Zeus, 1/26/14

Clearly, pondering the future. Or, looking at the finger I held up to get his attention while I took the shot.

The horribly cold weather we’ve been having reminded me that Zeus came to us right around this time of year, on a night where it was single digits outside. He’s been with us six years now, and we’re glad he found us. I suspect, if he could verbalize it, he would say he’s glad he found us too.


Every Award-Winning Book Sucks (For Someone)

As part of my occasional and hopefully instructive series of entries in which I try to make the point to writers that negative reviews are part of the territory and ultimately not something to get too worked up about or to let scar one’s psyche, I would like to present you excerpts of one star Amazon reviews of every single Hugo-winning novel of the last ten years (of which there are eleven, due to a tie in 2010). I would note that while I quote only one for each novel, in every case, there was more than one to choose from.

In chronological order:

2004: Paladin of Souls, Lois McMaster Bujold:

I hate it when I see an awesome author seem to get worse as they move on and write other series. I pushed through the first one, and did finish this one, but had to complain about the writing and slowness at least once per reading session.

2005: Jonathan Strange and Mr. Norrell, Susannah Clarke:

I just stopped reading this book on page 721. That’s right I stopped with only about 60 pages to go, after having read every footnote and every word up to that point. Why? I just couldn’t spend another hour of my life on this book.

2006: Spin, Robert Charles Wilson:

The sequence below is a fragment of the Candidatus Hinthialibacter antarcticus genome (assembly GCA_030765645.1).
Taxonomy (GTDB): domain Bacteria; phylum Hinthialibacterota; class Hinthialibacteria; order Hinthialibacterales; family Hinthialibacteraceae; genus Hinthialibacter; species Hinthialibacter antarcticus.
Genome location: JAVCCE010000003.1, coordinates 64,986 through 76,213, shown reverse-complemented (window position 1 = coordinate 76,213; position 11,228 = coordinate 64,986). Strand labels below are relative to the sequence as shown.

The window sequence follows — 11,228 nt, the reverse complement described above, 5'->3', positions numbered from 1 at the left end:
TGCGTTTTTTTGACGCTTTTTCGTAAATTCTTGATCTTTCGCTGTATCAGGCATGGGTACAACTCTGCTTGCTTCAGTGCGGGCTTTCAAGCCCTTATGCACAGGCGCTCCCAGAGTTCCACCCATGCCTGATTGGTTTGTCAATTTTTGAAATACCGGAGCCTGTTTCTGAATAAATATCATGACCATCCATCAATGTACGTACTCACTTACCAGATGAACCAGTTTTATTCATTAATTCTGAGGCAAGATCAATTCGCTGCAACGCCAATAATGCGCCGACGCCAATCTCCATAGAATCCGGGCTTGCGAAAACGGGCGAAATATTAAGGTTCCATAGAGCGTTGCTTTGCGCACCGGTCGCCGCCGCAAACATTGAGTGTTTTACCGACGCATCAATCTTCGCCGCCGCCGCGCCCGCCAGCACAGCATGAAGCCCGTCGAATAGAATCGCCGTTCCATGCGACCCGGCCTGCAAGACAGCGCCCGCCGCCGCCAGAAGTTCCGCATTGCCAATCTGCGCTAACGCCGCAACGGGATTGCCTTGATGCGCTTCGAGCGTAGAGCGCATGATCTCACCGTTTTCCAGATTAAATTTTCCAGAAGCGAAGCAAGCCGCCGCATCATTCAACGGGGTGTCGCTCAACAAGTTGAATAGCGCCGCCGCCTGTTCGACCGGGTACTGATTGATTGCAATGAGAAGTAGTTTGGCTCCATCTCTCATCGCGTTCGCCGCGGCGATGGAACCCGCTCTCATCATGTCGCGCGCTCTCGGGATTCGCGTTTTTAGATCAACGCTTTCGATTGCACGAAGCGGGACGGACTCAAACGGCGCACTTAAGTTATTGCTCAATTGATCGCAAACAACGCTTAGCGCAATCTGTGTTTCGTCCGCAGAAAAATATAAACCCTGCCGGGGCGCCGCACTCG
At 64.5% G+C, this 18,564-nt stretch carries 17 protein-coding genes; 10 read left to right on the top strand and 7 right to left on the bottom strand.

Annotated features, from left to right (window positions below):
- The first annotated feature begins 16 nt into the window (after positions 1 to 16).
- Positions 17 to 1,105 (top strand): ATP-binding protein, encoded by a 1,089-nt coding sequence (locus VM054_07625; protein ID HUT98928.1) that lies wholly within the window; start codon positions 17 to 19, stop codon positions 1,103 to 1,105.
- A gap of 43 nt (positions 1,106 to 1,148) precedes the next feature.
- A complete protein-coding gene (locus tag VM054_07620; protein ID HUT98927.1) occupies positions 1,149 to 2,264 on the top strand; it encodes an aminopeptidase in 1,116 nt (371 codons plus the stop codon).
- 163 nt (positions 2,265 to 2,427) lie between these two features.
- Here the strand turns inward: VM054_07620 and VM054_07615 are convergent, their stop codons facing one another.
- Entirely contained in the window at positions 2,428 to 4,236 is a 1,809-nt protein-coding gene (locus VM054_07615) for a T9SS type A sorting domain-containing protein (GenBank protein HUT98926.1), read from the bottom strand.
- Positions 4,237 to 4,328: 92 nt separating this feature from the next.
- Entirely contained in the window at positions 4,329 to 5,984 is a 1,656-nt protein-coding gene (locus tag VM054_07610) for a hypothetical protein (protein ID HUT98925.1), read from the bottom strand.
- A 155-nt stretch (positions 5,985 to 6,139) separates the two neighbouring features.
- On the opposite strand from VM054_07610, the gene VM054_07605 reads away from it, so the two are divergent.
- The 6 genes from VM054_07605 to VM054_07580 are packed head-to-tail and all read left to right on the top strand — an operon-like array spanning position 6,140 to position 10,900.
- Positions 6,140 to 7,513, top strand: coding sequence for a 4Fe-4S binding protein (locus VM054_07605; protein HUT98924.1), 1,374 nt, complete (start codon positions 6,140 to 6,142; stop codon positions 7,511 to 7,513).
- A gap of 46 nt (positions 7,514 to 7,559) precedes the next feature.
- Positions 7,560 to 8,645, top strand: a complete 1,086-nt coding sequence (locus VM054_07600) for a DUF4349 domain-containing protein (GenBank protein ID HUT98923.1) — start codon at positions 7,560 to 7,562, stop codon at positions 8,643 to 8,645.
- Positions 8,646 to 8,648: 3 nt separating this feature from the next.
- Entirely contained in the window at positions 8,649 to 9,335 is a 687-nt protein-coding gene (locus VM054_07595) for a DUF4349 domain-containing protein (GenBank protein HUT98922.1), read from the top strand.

This book was boring and without a doubt a great waste of time. I stuck with this because I felt that just around the corner, or next page, a something of consequence would happen. No, nothing happened, page after page after page of nothing.

2007: Rainbow’s End, Vernor Vinge:

It’s just one of the most bland, uninteresting books I’ve read in a long time. The future world state is mildly interesting, but it’s nothing compared to the future worlds that Vinge has created in his other novels. And the character development and storyline is just atrociously uninteresting.

2008: The Yiddish Policemen’s Union, Michael Chabon:

I found the book to be completely nonsensical, overbearing and tedious. I nearly put this book down several times, but felt compelled and determined to finish. In the end, I didn’t think it was worth the time; it was an extreme disappointment.

2009: The Graveyard Book, Neil Gaiman:

I am amazed that this book has won awards — I wonder about the judges who voted for this completely unsuitable book. The book revolves around graveyards, murder, ghosts and a child called Nobody. Being called nobody certainly would not improve self esteem. This is a horrible, highly negative book.

2010: (tie) The Windup Girl, Paolo Bacigalupi:

I can’t recommend this book. It was one of the worst I have ever read. The only character in this book that I cared the least bit about was Mai and she wasn’t even in it very much at all. I felt sorry for her but I really could have cared less if the rest of them died.

2010: (tie) The City and The City, China Mieville: